I have a piece of metal that I would like to secure to my brick
basement wall. I'm wondering what is the best way? Are there some
sort of screws available? Do you need a special drill? What about
types of glue such as super glue or epoxy?
The blue cement screws require a certain size drill. I use Liquid
Nails in addition to the screws. The blue screws are about $1 each.
Exactly what you need depends on the application, but forget about the
On Sep 6, 11:38 am, samadams firstname.lastname@example.org wrote:
What size metal, is the metal smooth or textured? What kind of
metal. how much total weight? Is this below grade? Brick does not
do well below grade, it generally likes to be dry, but there are many
kinds of brick. What kind of brick do you have, how old and what is
the current condition?
What will work or will work best depends on the above and maybe a
On Sep 6, 10:38 am, samadams email@example.com wrote:
Easiest and cheapest is to drill 1//2" holes (or whatever you prefer)
and use any 2 part epoxy to anchor a common dowel in the hole. No
danger of splitting or cracking bricks from expanding type fasteners.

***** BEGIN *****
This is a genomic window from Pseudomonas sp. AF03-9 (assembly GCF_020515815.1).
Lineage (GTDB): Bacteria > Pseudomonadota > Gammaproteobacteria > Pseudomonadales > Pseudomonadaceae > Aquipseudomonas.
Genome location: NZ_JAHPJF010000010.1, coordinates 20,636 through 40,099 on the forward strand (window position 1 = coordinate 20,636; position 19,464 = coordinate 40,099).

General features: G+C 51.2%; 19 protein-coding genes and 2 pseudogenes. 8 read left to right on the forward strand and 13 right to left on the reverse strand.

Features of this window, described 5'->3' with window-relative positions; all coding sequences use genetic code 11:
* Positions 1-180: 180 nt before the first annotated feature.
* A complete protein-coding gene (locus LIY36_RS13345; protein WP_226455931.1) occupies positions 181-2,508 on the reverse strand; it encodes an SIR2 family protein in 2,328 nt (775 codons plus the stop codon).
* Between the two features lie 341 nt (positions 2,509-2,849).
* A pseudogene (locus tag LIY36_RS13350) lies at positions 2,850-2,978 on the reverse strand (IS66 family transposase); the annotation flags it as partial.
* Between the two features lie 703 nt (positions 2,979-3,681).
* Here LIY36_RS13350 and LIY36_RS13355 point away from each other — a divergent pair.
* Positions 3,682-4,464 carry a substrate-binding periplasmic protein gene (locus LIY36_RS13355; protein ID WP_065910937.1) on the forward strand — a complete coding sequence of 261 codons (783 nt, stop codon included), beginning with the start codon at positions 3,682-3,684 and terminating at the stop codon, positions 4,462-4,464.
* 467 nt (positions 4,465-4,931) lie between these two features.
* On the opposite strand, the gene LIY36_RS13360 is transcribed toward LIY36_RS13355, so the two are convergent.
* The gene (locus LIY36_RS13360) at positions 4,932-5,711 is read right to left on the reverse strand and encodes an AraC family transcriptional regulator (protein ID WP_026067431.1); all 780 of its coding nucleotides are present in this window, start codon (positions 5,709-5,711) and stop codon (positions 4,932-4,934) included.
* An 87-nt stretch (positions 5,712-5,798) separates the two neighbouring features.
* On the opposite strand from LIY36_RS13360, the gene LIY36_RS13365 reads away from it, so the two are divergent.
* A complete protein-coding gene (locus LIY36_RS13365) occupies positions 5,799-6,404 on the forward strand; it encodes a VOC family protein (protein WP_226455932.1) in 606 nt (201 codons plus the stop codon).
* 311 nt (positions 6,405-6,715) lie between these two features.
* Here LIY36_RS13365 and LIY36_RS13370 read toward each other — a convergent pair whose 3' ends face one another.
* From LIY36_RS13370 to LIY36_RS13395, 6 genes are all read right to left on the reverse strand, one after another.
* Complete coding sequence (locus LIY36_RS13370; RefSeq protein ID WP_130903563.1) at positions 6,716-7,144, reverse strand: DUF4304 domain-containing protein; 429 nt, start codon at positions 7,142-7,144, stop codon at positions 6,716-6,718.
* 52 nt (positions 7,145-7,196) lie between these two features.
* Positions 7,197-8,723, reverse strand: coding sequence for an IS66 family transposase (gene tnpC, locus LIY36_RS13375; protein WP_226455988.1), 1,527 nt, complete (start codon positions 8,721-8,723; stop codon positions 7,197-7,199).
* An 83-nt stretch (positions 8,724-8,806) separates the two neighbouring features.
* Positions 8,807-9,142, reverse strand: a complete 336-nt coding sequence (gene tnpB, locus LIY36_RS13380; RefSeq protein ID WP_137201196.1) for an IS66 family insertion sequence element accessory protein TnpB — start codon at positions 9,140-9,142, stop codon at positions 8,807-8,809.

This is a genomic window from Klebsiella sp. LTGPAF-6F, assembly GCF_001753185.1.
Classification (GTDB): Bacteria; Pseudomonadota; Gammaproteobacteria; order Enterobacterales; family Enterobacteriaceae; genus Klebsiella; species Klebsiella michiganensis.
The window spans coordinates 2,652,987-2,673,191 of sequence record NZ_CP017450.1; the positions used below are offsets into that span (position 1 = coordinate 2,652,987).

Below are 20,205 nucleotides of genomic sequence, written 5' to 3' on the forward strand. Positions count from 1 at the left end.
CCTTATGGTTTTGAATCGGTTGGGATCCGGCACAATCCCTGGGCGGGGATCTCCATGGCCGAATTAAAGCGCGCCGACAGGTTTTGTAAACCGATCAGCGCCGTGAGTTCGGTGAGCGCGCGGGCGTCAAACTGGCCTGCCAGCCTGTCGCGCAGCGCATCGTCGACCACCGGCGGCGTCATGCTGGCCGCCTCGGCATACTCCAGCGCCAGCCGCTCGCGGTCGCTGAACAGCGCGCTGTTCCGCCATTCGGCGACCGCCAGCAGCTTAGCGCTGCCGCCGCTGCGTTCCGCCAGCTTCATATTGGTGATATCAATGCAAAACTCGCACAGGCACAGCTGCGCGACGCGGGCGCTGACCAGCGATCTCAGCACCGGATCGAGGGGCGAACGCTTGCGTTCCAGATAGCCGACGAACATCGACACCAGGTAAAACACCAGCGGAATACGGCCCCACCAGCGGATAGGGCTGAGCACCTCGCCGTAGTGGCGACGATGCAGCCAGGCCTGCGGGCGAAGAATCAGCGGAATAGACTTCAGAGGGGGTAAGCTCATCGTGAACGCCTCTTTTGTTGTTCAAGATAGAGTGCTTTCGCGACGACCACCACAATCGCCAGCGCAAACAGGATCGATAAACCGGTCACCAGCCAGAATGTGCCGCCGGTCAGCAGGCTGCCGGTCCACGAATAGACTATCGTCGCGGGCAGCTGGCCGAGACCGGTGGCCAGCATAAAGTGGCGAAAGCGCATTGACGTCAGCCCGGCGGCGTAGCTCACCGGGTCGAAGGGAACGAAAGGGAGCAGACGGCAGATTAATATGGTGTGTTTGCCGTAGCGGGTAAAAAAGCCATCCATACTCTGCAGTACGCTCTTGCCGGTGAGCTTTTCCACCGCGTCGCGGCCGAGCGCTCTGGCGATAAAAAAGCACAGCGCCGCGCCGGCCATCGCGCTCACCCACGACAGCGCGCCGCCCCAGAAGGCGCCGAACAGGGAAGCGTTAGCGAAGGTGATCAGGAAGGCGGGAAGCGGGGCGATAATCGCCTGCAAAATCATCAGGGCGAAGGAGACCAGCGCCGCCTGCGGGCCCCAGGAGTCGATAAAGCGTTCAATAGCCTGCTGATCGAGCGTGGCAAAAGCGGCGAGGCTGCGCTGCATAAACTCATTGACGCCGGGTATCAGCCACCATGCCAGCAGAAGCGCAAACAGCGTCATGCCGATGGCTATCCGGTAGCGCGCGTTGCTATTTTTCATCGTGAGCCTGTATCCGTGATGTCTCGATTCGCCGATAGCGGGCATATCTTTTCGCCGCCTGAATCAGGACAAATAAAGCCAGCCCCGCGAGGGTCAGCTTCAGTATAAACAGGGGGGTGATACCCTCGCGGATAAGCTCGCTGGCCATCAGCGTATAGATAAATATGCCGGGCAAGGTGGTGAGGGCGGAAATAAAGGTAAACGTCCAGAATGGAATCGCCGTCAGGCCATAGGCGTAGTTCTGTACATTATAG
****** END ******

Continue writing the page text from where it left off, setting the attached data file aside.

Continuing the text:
The dowel is very well suited to common wood screws, but some hardwood
dowels should be pre drilled for old soft brick as a matter of
respect for the material. Used this technique for years for hand
railings, mounting electric service panels and boxes, hanging
decorative shutters and planters, house numbers, etc.
On Sep 6, 8:38 am, samadams firstname.lastname@example.org wrote:
others have posted the usual means...varous forms of anchors..and
However if there is no weight on the metal, and its a broad area ...
many adhesives will work,
and you will end up with a utterly flat piece no deflections in the
metal from the anchors, holes or bolt heads.
If I were doing it I might go that route...if you then sink one anchor
into the sheet, near the middle, it would hold any
weight, leaving the adhesive largely unstressed.
My favorite adhesives advertises 'dries flexible'...and will be rated
for the combination of metal and brick.. many are...
including some varieties of liquid nails, goop, and a special clear
lexan type adhesive, looks like silicon seal but is a
lot stronger. comes in a clear tube..costs about 50% more.
If you use glue find a way to brace the metal flat against the brick
during the dry time...for best results do not brace it with points
but behind a flat sheet of plywood etc. so that when you are done the
steel will reflect light perfectly flat... that will be a nice\\
job... waivy wont be nearly as slick
A piece of metal can range from the foil your wife used to line the meatloaf
pan to the hood from your old '55 Chevy. Each has different characteristics
and I'd use different methods. It that solid red brick? Block? Painted?
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